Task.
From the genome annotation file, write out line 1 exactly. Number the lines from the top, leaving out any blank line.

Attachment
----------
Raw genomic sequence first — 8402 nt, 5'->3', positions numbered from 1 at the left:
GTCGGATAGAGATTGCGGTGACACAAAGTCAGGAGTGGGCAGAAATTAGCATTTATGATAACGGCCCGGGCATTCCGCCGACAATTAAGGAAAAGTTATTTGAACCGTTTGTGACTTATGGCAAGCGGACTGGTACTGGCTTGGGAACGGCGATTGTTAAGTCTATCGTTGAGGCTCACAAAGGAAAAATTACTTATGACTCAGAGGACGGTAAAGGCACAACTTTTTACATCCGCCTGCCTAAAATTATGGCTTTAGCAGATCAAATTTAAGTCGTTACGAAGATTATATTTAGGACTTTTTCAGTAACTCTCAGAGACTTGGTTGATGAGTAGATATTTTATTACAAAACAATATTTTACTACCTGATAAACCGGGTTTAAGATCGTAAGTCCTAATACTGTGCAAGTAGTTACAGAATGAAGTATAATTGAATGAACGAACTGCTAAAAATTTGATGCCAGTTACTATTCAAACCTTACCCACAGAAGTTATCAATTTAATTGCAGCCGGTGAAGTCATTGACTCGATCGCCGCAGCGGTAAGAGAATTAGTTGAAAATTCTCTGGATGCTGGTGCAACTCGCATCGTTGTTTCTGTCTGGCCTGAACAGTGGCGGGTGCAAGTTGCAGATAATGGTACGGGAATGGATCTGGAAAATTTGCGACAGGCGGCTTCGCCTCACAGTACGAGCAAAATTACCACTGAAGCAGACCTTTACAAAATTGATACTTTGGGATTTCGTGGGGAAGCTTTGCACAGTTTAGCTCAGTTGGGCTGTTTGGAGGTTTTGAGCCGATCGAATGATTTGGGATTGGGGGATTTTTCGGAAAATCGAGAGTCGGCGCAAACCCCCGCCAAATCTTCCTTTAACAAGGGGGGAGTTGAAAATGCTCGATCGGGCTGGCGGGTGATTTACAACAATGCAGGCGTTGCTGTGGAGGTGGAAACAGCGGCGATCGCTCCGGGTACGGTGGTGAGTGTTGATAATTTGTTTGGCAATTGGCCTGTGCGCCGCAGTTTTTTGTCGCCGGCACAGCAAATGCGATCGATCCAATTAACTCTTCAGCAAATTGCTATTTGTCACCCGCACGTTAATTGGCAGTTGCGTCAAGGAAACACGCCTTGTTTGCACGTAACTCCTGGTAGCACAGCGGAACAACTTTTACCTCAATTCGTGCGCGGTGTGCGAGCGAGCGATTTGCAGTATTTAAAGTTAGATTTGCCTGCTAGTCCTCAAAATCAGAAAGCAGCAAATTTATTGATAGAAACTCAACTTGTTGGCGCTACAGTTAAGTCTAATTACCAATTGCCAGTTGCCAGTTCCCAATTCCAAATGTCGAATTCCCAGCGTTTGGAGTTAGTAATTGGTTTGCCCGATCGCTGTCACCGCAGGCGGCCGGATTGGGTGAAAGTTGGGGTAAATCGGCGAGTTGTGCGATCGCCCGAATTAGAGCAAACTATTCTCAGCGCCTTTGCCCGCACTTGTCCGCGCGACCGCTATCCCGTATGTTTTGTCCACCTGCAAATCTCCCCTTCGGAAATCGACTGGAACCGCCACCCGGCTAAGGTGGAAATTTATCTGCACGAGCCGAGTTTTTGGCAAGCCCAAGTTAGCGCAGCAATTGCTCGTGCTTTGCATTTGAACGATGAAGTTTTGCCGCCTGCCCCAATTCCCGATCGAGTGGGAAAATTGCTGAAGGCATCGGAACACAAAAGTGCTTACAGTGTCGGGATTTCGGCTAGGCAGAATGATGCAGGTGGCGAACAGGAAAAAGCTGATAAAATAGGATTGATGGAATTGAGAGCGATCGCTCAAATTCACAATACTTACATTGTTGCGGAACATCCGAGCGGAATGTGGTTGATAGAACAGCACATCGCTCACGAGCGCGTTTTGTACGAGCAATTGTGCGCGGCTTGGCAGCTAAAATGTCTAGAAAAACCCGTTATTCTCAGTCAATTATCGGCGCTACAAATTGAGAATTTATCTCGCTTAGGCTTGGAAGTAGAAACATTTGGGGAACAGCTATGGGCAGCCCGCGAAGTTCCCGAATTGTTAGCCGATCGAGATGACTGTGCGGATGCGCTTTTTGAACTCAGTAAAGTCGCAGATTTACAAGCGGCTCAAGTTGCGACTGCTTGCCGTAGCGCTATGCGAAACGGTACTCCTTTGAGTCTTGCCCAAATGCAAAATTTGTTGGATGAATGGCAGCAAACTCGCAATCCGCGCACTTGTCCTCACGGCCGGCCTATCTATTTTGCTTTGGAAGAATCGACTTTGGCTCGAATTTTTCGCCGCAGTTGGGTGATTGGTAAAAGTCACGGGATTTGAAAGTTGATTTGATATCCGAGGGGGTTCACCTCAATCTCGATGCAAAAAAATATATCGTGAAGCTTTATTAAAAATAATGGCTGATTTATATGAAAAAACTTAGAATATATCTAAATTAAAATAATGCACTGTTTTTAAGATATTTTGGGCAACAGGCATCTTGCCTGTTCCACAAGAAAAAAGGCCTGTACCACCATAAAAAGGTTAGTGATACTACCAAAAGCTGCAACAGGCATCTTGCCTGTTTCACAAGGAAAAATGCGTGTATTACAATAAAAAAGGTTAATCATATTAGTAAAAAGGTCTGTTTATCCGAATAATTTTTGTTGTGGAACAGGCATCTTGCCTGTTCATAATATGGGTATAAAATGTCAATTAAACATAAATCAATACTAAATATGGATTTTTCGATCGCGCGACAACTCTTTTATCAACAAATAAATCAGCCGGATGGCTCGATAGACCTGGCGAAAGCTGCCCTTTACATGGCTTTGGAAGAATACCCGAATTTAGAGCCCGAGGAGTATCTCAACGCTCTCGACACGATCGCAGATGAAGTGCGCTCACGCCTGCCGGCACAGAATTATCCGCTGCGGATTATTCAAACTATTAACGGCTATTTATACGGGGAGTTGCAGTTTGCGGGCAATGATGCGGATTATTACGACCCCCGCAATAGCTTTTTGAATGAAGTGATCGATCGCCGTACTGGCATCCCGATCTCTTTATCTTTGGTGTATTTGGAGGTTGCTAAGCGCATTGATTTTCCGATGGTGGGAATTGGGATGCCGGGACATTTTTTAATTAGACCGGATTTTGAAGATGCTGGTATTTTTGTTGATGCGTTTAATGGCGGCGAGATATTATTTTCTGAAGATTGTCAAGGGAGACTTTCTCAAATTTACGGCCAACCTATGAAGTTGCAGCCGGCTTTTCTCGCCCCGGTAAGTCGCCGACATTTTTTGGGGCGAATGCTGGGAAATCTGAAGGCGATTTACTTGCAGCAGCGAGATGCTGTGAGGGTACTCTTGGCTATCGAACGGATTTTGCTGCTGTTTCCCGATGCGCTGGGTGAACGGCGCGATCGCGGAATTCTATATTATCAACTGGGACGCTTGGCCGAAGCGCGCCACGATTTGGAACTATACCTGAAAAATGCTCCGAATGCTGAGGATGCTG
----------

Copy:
Raw genomic sequence first — 8402 nt, 5'->3', positions numbered from 1 at the left: